Jean-Philippe Rameau - Les Indes Galantes
L’Opéra National de Paris, 2004
Les Arts Florissants, William Christie, Andrei Serban, Danielle de Niese, João Fernandes, Valérie Gabail, Nicolas Cavallier, Anna Maria Panzarella, Paul Agnew, Nathan Berg, Jaël Azzaretti, François Piolino, Richard Croft, Gaëlle Le Roi, Malin Hartelius, Nicholas Rivenq, Christoph Strehl, Christophe Fel, Patricia Petibon
This splendid piece of Baroque musical theatre, one of Jean-Philippe Rameau’s earliest works from 1735, is quite different in form from what you would normally associate with familiar opera tradition. Instead of conforming to a typical classical or mythological storyline of early opera, with long arias and recitative, it operates instead within a structure of four separate but thematically linked "entrées" (with a prologue), colourful little tableaux vivants of love adventures in the exotic foreign lands of the "Amorous Indies" – Turkey, Peru, Persia and America.
The nature of those romantic adventures will certainly be the familiar opera tropes of classical figures and archetypes, with stories of love and forbidden passion enlivened by mistaken identities, cross-dressing and extraordinary coincidences. In addition however to the beautiful arias, duets and choral arrangements, once the little romantic complications are resolved, they are celebrated by grand choral arrangements and joyous ballet sections, all of it imaginatively and simply spectacularly staged like some big colourful cartoon.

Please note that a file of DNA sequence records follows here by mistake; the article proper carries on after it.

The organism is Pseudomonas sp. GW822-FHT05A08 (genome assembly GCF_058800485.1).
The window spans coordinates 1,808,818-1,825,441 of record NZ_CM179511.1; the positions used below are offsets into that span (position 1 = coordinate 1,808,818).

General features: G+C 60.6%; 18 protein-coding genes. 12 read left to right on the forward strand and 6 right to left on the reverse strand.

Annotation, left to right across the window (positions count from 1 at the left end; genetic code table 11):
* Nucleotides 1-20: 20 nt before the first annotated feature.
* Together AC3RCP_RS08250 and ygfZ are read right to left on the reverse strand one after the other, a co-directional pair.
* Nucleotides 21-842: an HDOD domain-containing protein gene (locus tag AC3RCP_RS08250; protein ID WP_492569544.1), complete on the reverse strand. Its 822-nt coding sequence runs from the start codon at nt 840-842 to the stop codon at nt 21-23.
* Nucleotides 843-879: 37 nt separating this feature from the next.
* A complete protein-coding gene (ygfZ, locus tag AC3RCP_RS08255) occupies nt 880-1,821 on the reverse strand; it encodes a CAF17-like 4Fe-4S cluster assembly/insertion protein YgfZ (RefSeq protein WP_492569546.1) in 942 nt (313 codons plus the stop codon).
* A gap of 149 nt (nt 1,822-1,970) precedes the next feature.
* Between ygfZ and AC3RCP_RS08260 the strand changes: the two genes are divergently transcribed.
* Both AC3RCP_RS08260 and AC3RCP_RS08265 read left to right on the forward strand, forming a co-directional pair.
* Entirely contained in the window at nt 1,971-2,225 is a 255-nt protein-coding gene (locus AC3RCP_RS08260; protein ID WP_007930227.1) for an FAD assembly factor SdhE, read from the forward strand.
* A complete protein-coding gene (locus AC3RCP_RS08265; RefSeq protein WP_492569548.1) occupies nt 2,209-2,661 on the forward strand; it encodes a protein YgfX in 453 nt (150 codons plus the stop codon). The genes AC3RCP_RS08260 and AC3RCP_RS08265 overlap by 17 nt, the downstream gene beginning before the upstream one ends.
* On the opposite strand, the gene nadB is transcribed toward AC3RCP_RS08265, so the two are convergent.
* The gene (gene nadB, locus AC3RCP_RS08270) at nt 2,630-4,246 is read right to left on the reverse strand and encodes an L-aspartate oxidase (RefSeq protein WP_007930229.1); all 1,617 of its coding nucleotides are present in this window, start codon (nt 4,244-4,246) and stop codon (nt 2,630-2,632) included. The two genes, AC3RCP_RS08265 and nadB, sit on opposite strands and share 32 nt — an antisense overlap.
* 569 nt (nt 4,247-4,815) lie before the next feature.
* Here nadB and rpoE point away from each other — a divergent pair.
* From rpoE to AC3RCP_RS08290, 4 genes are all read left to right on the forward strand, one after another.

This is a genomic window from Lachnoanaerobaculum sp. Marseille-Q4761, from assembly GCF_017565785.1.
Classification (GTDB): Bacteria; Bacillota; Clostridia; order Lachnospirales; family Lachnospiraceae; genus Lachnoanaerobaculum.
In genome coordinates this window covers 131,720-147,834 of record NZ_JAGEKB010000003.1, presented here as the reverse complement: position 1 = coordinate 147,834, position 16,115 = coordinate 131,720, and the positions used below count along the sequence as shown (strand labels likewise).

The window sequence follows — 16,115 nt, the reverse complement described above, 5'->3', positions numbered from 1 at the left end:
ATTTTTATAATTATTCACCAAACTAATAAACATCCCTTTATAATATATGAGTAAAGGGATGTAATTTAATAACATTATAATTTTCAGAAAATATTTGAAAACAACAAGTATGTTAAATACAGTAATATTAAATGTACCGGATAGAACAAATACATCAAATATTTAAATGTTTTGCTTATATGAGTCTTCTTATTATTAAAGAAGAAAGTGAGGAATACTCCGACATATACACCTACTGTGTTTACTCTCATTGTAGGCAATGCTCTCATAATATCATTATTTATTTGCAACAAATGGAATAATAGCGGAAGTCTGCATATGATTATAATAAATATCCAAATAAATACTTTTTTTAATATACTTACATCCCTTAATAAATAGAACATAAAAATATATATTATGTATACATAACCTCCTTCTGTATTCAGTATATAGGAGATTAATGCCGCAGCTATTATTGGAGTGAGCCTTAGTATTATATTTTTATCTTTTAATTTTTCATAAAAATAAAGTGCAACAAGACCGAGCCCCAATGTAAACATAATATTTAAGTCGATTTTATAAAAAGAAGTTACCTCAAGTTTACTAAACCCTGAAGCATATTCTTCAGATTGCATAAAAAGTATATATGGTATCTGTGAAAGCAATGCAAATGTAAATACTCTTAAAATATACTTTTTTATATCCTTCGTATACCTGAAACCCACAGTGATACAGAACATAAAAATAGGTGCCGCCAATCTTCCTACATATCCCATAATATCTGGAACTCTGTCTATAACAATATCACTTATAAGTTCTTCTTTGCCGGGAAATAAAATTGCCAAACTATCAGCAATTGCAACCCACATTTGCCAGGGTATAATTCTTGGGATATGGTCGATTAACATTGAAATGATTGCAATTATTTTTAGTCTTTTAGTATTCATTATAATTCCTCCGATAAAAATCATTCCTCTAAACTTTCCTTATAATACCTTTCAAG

The question of fidelity to the period doesn’t really come into it and is much less important than the spirit within which it is enacted. The staging certainly makes use of modern techniques, but is timeless and utterly faithful to the nature and intent of the pieces, which is simply to entertain and take pleasure in the beauty of the music, the singing and the playing of the characters. With William Christie and Les Arts Florissants at the helm for this remarkable production at the Paris Opéra in 2004, and an exceptional cast, Les Indes Galantes certainly does that. It’s an absolute marvel, a delightful entertainment on so many levels, inventive and visually dazzling, filled with wonderful rhythmic music that will take your breath away. Really, the rediscovery of this wonderful piece and the efforts put into its revival can’t be praised highly enough.
Released on a 2-DVD set by Opus Arte, the quality of the set is of an extremely high standard. Upscaled to 1080p, it often looks as good as a high-definition presentation – with only the colour saturation being slightly less defined. PCM stereo and DTS 5.1 tracks are strong. A 51 minute documentary on the production with contributions from William Christie is well worth viewing.